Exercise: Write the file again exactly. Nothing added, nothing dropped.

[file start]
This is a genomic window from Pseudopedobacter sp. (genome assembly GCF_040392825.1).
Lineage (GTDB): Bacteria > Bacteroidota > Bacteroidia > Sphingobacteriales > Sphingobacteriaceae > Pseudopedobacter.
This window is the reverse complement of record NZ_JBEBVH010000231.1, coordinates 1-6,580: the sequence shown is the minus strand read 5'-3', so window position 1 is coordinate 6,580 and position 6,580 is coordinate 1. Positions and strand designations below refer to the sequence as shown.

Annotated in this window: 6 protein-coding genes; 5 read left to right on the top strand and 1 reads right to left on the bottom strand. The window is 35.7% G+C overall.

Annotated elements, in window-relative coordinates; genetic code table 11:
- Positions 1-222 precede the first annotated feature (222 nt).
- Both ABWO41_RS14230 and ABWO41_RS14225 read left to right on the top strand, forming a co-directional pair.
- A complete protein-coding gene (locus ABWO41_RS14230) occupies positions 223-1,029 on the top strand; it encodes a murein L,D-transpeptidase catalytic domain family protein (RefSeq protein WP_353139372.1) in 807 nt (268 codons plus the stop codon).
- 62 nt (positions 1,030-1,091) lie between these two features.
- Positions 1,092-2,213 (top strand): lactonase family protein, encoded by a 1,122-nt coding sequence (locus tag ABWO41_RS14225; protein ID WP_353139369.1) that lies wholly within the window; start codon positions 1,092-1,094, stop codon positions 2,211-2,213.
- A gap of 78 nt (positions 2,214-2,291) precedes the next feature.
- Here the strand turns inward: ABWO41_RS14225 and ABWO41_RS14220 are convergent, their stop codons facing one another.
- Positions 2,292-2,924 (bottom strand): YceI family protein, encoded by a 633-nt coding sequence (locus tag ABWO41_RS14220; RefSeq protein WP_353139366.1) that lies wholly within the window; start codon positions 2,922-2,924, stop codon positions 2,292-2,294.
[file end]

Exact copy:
This is a genomic window from Pseudopedobacter sp. (genome assembly GCF_040392825.1).
Lineage (GTDB): Bacteria > Bacteroidota > Bacteroidia > Sphingobacteriales > Sphingobacteriaceae > Pseudopedobacter.
This window is the reverse complement of record NZ_JBEBVH010000231.1, coordinates 1-6,580: the sequence shown is the minus strand read 5'-3', so window position 1 is coordinate 6,580 and position 6,580 is coordinate 1. Positions and strand designations below refer to the sequence as shown.

Annotated in this window: 6 protein-coding genes; 5 read left to right on the top strand and 1 reads right to left on the bottom strand. The window is 35.7% G+C overall.

Annotated elements, in window-relative coordinates; genetic code table 11:
- Positions 1-222 precede the first annotated feature (222 nt).
- Both ABWO41_RS14230 and ABWO41_RS14225 read left to right on the top strand, forming a co-directional pair.
- A complete protein-coding gene (locus ABWO41_RS14230) occupies positions 223-1,029 on the top strand; it encodes a murein L,D-transpeptidase catalytic domain family protein (RefSeq protein WP_353139372.1) in 807 nt (268 codons plus the stop codon).
- 62 nt (positions 1,030-1,091) lie between these two features.
- Positions 1,092-2,213 (top strand): lactonase family protein, encoded by a 1,122-nt coding sequence (locus tag ABWO41_RS14225; protein ID WP_353139369.1) that lies wholly within the window; start codon positions 1,092-1,094, stop codon positions 2,211-2,213.
- A gap of 78 nt (positions 2,214-2,291) precedes the next feature.
- Here the strand turns inward: ABWO41_RS14225 and ABWO41_RS14220 are convergent, their stop codons facing one another.
- Positions 2,292-2,924 (bottom strand): YceI family protein, encoded by a 633-nt coding sequence (locus tag ABWO41_RS14220; RefSeq protein WP_353139366.1) that lies wholly within the window; start codon positions 2,922-2,924, stop codon positions 2,292-2,294.